STATE OF TENNESSEE v. JEREMY WENDELL THORPE - Articles

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Posted by: Tanja Trezise on Mar 16, 2015

Court: TN Court of Criminal Appeals

Attorneys 1:

Eliot Kerner, Franklin, Tennessee, (on appeal); and Nathan Moore, Nashville, Tennessee, (at trial), for the appellant, Jeremy Wendell Thorpe.

Attorneys 2:

Herbert H. Slatery, III, Attorney General and Reporter; Clarence E. Lutz, Senior Counsel; Victor S. Johnson, III, District Attorney General; Sharon Reddick and Tali Rosenblum, Assistant District Attorneys General, for the appellee, the State of Tennessee.

Judge(s): WOODALL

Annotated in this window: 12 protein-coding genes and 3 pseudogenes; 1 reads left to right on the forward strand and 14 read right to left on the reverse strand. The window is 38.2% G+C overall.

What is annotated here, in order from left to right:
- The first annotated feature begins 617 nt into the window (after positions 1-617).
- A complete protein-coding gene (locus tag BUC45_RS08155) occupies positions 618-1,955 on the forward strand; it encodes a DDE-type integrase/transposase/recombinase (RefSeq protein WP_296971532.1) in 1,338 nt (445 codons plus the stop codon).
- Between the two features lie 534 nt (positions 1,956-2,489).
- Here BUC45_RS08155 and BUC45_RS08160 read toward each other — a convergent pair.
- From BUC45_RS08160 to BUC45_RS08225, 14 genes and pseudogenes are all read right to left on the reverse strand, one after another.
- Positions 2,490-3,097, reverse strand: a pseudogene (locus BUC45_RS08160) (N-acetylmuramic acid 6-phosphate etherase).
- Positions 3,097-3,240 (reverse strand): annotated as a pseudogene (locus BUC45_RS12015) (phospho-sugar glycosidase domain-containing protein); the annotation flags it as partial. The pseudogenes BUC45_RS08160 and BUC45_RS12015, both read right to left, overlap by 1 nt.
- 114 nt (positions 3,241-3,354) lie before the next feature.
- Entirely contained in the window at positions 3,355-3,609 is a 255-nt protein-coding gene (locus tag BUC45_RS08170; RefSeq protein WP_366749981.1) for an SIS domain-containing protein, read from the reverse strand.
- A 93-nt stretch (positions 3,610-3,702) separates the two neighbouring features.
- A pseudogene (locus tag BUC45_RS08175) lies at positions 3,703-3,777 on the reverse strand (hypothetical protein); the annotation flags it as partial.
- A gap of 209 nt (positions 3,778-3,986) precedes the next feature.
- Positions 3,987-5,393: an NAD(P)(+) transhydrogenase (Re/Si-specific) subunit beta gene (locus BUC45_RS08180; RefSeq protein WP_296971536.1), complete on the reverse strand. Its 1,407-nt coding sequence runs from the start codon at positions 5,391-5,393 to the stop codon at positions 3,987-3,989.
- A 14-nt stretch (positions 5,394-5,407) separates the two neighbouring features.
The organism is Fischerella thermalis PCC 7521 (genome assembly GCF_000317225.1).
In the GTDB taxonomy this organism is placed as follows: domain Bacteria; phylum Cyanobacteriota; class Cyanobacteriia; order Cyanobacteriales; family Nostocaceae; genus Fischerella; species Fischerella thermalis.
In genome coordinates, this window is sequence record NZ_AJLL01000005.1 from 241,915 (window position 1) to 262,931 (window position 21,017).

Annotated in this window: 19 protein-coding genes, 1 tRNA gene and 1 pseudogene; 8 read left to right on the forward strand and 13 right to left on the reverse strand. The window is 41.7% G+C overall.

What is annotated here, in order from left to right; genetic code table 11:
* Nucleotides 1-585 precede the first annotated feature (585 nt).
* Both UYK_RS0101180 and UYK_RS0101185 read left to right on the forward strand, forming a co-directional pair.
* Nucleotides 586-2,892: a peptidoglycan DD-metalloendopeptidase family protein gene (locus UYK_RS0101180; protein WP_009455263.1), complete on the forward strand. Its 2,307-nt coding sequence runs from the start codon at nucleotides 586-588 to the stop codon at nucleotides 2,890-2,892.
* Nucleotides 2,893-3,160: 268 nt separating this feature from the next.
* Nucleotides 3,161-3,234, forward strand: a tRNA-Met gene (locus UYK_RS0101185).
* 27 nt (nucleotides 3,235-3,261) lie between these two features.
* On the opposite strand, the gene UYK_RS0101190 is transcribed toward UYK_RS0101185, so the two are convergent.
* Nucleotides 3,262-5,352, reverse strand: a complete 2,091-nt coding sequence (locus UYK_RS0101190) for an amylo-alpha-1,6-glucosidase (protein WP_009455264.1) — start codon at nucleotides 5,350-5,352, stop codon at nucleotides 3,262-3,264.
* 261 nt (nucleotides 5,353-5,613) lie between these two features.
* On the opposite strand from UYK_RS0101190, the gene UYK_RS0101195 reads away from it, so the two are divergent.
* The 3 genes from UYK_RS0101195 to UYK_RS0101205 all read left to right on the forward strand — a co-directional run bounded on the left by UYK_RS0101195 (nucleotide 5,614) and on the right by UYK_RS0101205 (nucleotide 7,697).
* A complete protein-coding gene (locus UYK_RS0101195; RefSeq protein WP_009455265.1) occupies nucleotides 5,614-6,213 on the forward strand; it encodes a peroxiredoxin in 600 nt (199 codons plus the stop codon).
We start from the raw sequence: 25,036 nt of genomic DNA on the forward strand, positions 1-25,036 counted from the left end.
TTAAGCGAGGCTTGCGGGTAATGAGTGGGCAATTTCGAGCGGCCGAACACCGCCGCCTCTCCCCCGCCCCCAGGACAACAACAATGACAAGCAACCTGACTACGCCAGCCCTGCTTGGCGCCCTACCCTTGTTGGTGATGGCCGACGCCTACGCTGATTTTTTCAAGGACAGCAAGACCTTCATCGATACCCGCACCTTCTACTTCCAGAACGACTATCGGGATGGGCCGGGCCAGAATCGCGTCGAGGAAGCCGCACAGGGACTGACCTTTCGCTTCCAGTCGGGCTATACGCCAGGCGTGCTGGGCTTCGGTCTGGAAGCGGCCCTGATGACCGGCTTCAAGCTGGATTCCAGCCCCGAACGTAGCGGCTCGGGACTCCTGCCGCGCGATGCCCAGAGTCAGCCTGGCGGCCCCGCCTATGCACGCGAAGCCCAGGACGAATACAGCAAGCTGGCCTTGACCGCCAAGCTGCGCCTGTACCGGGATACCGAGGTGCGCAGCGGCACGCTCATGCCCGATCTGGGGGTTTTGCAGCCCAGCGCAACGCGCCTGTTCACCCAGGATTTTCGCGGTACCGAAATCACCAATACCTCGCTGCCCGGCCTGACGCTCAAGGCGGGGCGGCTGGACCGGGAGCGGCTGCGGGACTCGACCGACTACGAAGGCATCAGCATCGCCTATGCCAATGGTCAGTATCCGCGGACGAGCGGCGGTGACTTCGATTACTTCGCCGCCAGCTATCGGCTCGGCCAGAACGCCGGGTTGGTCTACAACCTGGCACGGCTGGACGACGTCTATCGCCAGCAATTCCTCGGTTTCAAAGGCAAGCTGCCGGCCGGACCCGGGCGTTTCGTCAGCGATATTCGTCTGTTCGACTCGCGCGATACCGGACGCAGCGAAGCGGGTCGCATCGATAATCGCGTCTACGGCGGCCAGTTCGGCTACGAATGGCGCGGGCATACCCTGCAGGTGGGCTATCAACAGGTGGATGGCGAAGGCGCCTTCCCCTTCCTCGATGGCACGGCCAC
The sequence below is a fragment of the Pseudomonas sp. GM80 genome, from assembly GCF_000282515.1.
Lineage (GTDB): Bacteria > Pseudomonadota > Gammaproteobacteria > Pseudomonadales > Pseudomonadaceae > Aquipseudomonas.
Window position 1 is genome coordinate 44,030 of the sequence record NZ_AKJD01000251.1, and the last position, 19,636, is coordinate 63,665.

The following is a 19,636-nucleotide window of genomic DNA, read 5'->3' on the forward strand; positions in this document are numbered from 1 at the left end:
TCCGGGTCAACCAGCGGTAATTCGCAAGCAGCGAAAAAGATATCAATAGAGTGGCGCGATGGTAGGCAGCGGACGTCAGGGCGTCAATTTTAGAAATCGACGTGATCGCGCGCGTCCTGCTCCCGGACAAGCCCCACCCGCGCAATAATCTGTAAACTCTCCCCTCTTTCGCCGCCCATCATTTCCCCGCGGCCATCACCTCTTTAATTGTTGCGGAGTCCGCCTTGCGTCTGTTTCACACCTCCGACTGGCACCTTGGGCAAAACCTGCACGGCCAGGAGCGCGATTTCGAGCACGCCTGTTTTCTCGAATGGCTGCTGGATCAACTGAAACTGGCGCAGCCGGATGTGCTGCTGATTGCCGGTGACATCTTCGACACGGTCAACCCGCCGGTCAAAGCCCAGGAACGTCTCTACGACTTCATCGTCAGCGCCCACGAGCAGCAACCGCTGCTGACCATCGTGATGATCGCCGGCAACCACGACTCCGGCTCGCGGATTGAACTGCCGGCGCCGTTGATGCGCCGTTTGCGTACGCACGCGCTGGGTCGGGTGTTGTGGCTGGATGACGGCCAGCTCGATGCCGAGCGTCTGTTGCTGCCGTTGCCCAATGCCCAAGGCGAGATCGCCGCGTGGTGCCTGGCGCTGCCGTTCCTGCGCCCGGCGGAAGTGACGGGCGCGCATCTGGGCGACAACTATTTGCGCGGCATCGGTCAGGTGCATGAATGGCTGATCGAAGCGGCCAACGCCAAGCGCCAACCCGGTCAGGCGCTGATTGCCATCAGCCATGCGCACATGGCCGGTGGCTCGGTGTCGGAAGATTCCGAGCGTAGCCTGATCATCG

Following a jury trial, Defendant, Jeremy Wendell Thorpe, was found guilty as charged of aggravated arson, a Class A felony, and vandalism of a structure of a value of sixty thousand ($60,000.00) dollars or more, a Class B felony. He was sentenced to concurrent sentences of seventeen years for the aggravated arson conviction and nine years for the vandalism conviction. In his appeal of right, Defendant challenges the legal sufficiency of the evidence to support his conviction for aggravated arson. Specifically, Defendant argues that the State failed to prove beyond a reasonable doubt that he “knowingly” committed the offense. An integral part of this issue is Defendant’s assertion that aggravated arson requires a “result-ofconduct” knowing mens rea. Defendant asserts there are conflicting opinions of this Court as to this issue. The State initially argues that Defendant’s motion for new trial was filed one day late, and that as a result, the notice of appeal was not timely filed. The State urges this Court to dismiss Defendant’s appeal. In a reply brief, Defendant concedes his motion for new trial was filed late by one day and although the notice of appeal was also late, the timely filing of the notice of appeal should be waived. The State declined to address Defendant’s argument that aggravated arson is a “result-of-conduct” offense. Defendant does not challenge the vandalism conviction. After a through review of the record, the parties’ briefs, and the applicable law, we conclude that the State’s argument that the notice of appeal was filed late is void of merit. Notwithstanding the fact the State waived argument on the “knowing” mens rea definition for aggravated arson, we conclude that aggravated arson is not a result-of-conduct offense. Following our review of the record, we affirm the judgments of the trial court.

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